I just got a notification from my energy supplier, ScottishPower, that it is shortly going to be rolling out smart meters in my locality and enclosing some useful information about the installation.
I’ve been a domestic customer of ScottishPower for a few years now, changing tariffs a couple of times as well as having experience of being a large corporate customer with them and I can honestly say that I fail to recognise the company which is portrayed in the press as poor for customer service. Personally I’ve not had any problems with them, find their website useful and would hope I’ve got a fairly informed viewpoint.
Anyway, back to the meters, I’ve tried all sorts of widgets which monitor and provide information about my domestic electricity consumption over the last few years. They ultimately provided a dashboard showing what I was using and roughly what it was costing.
What do they do?
Well clearly they save a lot of manual reads and will obviate the need for traditional meter readings by 2020 as well as the dreaded “estimated bill”. They’ll provide lots of real-time information on energy consumption and cost.
Hopefully this will all be available to analytic software packages so householders can make maximum advantage of their energy efficiency efforts.
I also hope the rollout comes with advice on how to analyse consumption trends to the best effect.
Simply showing the additional usage and cost when you turn more things on is not enough to really bite into consumption.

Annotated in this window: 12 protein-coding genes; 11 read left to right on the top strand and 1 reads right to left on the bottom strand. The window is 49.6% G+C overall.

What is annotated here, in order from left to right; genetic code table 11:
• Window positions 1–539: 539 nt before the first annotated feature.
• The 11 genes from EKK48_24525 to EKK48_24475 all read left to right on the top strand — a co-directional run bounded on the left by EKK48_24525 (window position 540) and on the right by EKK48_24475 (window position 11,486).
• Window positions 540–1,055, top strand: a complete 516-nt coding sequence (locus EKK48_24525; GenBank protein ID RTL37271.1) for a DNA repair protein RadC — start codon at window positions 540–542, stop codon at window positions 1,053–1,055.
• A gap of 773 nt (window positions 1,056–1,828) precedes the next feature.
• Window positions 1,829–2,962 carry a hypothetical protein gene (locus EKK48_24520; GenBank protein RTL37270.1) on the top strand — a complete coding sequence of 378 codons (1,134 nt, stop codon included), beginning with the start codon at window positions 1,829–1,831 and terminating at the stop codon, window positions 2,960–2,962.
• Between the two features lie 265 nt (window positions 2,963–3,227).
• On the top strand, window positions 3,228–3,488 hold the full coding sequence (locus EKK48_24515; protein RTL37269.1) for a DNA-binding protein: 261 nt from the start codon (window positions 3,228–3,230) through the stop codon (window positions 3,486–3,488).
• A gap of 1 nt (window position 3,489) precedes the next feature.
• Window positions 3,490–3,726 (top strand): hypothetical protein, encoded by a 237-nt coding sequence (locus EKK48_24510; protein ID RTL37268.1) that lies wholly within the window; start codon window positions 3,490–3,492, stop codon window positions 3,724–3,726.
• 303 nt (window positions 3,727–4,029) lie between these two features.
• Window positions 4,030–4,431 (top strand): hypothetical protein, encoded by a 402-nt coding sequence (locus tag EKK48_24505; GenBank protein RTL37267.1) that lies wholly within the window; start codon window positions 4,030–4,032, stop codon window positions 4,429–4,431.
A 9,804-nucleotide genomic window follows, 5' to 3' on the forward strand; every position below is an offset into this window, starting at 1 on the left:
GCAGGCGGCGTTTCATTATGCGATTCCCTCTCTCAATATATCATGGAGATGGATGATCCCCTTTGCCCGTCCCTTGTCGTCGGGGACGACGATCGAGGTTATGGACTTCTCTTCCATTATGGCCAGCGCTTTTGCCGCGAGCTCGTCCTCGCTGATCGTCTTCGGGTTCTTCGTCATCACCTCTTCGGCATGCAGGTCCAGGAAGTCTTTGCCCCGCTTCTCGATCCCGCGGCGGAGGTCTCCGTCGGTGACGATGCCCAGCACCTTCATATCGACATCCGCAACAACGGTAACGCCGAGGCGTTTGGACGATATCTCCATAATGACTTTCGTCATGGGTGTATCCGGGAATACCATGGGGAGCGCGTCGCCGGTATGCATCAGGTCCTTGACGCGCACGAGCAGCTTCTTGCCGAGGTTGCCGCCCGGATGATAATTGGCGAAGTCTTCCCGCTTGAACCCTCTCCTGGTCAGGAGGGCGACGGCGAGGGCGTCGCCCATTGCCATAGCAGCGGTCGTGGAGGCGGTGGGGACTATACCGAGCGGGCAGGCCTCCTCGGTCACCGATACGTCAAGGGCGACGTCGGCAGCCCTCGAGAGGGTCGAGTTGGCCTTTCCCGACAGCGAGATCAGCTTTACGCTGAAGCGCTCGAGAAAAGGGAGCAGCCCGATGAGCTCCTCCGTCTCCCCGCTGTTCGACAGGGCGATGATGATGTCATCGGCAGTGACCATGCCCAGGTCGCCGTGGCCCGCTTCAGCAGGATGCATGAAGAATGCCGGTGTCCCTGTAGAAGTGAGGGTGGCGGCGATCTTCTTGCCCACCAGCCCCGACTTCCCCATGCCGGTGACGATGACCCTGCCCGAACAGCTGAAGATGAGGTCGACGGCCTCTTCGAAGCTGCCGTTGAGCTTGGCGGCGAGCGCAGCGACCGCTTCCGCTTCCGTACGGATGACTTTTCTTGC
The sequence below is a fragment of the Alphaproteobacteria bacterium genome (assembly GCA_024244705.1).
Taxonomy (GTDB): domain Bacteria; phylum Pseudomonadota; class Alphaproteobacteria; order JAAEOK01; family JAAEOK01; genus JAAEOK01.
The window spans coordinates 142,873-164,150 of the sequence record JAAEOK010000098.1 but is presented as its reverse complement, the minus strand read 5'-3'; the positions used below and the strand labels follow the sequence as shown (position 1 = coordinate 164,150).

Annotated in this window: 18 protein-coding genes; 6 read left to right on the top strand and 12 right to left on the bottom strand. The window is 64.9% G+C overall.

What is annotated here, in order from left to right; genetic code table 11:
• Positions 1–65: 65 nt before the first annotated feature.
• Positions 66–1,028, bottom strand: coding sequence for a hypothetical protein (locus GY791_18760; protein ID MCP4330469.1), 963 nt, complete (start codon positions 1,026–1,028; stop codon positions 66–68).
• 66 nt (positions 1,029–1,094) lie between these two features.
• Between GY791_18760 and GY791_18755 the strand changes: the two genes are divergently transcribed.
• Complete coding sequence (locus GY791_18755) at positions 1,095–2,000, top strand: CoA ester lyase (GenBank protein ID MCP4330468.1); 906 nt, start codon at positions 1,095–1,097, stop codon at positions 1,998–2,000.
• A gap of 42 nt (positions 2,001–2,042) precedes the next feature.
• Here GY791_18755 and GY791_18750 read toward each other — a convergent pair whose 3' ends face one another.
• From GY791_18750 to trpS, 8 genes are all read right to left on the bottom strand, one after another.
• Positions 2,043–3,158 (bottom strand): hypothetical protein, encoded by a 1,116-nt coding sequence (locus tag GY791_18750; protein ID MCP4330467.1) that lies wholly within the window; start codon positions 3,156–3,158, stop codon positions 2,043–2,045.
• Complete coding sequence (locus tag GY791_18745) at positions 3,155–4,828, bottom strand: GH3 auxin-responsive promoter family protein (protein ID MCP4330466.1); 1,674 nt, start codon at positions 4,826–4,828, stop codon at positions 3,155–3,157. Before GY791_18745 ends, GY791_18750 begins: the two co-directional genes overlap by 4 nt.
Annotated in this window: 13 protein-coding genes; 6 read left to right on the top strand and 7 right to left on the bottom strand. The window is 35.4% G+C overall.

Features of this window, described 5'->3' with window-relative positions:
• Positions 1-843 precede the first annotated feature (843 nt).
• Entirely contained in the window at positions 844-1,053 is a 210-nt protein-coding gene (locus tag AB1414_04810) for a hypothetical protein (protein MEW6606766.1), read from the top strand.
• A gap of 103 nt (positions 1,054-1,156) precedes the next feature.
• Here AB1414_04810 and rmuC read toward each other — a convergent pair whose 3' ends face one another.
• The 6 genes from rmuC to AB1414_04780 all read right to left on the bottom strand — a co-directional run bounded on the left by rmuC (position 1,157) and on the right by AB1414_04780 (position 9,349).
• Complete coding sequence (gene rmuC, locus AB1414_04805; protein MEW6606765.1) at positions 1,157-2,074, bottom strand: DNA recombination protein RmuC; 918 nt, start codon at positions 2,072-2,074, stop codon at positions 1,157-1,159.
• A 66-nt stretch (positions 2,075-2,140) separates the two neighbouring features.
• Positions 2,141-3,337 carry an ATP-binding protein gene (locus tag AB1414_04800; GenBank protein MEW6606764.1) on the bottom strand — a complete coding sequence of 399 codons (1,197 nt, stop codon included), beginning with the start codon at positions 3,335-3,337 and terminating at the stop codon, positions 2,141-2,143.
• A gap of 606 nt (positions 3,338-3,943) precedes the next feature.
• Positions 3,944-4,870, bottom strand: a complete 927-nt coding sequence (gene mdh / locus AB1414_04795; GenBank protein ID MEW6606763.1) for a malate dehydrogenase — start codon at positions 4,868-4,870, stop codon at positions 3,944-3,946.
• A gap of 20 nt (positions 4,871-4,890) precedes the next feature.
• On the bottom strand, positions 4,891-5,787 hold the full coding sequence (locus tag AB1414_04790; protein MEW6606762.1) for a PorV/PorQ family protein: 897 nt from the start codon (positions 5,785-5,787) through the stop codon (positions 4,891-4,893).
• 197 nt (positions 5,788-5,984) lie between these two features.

What will I be looking at?
There are a number of areas of domestic efficiency which perhaps need to be highlighted to those who are not used to having this type of data:
The upshot is?
If people don’t use the smart meter information in the way it is intended, it will waste a sizeable chunk of the benefits from the rollout. Clearly there are lots of benefits to the generation and distribution system in having better information but you might as well reap the benefits yourself – you’ll have paid for the metering as part of the charging regime.
Energy will never get cheaper as a long term trend. It has to be conserved in a sensible way.
Having been inspired by the widgetary around energy conservation, I enjoy living in my massively insulated, dark, cold cave in Berkshire but massively undershoot some of the strangely high guide costs for energy consumption in a similar property. How cold and dark does a home need to be to get an “A” rating on its EPC again?
Mervyn Bowden is the MD of Intuitive Energy Solutions.